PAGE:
Removing blown in insulation easily?
September 21, 2011 10:47 AM   Subscribe

Removing blown in insulation easily?

I have an old house and need to remove the old blown in insulation. Are there any easy DIY methods?

I would like to avoid anything manual to as I'm wearing a lead/mold respirator which is hard to wear for extended periods of time. Plus I would like minimal exposure.

I have a shopvac but the capacity is only 5 gallons. I'd be willing to spend $100 or so on buying more equipment/parts but do not want to make a mess outside either.

Any ideas?
posted by wongcorgi to Home & Garden (7 answers total) 1 user marked this as a favorite
Various questions:
- Is it in the attic, or between walls, __ ?
- Is it fiberglass, cellulose, or worse ? (ie contains asbestos? I think that's vermaculite, since you say "old house" that's a serious concern)
- How much is there ? (8" deep, 12" ?)
- Why ? You can put unfaced rolls of fiberglass batts over blown-in (in the attic) just do it perpendicular to the joists. Or do you want to remove it and spray foam insulation in ?
posted by k5.user at 11:01 AM on September 21, 2011

Sorry for not clariying -

- Attic
- Cellulose
- About 4" deep with fiberglass rolls above it
- I am redoing most of the electrical and drywall in the house so it needs to go.
posted by wongcorgi at 11:12 AM on September 21, 2011

I have a shopvac but the capacity is only 5 gallons.

Two things:

* Blown insulation compresses really easily. You may get more out of your 5 gallons than you think. Wouldn't hurt to test.

* My shopvac works like this, and yours may work the same: The vacuum is at the top of the bin, and the hose is at the bottom. In theory, the bin can be any size, provided it's airtight enough to actually create a vacuum. (OK, it can't be too big or else the vacuum will be underpowered relative to the distance from the vac and the end of the hose, but that's another issue).

In theory, you could get a 50-gallon plastic garbage can and affix the vacuum unit to the top. Then cut a hole in the bottom for the hose. Ensure everything is airtight with tape, caulk, etc. Voila! Giant shop-vac.
posted by Cool Papa Bell at 11:17 AM on September 21, 2011 [1 favorite]

This is going to be a fairly manual job. If you're not up for that, hire someone else to do it. If that's not an option, just look for the neatest, quickest way to get it over with so you minimize your effort and exposure.

I'd buy a cheap leaf rake with plastic tines. Cut off enough tines from the edges so that the remaining rake is ~14", i.e. one stud cavity, wide. Line a big trash can with a heavy duty bag(s). Rake together the cellulose and shovel it into the trash can. Compress as feasible, and close bags. Use the shop vac to gather the dregs.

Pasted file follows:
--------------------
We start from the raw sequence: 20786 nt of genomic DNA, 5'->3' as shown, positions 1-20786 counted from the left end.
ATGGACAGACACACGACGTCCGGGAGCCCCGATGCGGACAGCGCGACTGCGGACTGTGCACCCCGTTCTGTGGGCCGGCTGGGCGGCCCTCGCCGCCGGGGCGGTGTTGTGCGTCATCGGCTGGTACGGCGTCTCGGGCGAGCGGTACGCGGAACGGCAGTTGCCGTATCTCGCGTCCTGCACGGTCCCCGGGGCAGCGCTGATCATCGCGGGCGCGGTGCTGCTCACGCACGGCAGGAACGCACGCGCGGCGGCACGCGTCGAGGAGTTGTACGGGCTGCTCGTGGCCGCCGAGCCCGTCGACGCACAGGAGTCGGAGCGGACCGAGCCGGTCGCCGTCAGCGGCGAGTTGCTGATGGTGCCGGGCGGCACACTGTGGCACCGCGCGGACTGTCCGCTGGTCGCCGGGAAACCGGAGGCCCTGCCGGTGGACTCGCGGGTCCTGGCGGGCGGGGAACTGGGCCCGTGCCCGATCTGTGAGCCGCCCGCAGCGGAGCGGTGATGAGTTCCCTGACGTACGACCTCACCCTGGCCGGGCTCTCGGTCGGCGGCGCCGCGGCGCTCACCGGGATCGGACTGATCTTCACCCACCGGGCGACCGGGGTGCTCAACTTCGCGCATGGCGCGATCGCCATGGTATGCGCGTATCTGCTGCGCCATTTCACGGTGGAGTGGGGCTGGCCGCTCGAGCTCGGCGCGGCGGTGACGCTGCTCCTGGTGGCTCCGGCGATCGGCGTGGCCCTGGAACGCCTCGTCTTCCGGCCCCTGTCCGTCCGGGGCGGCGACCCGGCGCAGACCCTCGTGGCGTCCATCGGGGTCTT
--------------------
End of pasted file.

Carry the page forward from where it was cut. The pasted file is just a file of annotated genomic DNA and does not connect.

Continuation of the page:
If your shop vac is one of those smaller models with the ~1.5" hose, it might be worth buying a bigger vac.
posted by jon1270 at 1:26 PM on September 21, 2011

The only caution I would issue is that often blown in insulation becomes a haven for rodents, and their feces and urine can carry all kinds of stuff and it can become airborne when disturbed.

A shop vac may work but the professionals usually tyvek suite up and put on a qualified respirator + glasses and go in with a 6 inche diameter monster shop vac and get it done in a short go of it.

It is certainly doable manually but it may just be a miserable experience... I am thinking you'll want to do this with the largest vac motor you can find and possibly plan on it burning out if used for too long and then just writing the thing off..
posted by iamabot at 3:39 PM on September 21, 2011

I have a shopvac but the capacity is only 5 gallons.

I removed the blown insulation from my attic just last month as I was re-roofing. We used shop vacs, and let me tell you, 5 gallons won't cut it. It took three laborers (including myself) two days using two vacs (a 12 gallon and a 15 gallon) to clear about 1,750 square feet X 4 inches deep. So something like 48 man hours. Two workers operated the vacs while the third ran between them and collected bags/compressed them/deposited them in the truck/raked insulation into collectible piles (as suggested by jon1270). We filled over 90 Husky contractor bags (don't remember their capacity, but they were BIG). We filled a long-bed Ford F-250 modified with plywood walls to the brim.

Use a 3M Fiberglass Valved disposable mask. You'll be able to stand it longer.

There is no way to avoid exposure. You will itch. You have to use a shop a shop vac, and it has to be big. Make sure you get a hard extension on the hose. You have to account for the cost of your time, bags, masks, and dump fee. Do you have a truck?

If I were you, I'd hire a couple nephews or neighborhood kids to do the dirty work. It's unskilled labor. Don't hire a contractor.

My uncle, who is a life-long contractor, says the following: "If your attic is cramped and has limited access, trying to crawl through the whole thing is like going into HELL. I would (if the ceiling is textured drywall) cut 4'x4' access points in strategic positions throughout the house. It's easy to patch. Most people would think this is crazy-talk, and it definitely depends on accessibility, the layout of the attic, your athleticism, how skilled you are with drywall, etc. It's a solution that works for me because I'm an expert and can do it myself."

Keep in mind, our roof was totally ripped-off and exposed, allowing us relatively easy access. If you're crawling around in there, be prepared to double or triple your time estimate based on what I said above.

Yeah, it's a project.
posted by troll at 5:29 PM on September 21, 2011

Uncle: "Don't forget to tell him to wear a jumpsuit. Minimizes itching."
posted by troll at 5:32 PM on September 21, 2011

« Older Job offer help needed   |   "Hi! Next time you call your family, can you do... Newer »
This thread is closed to new comments.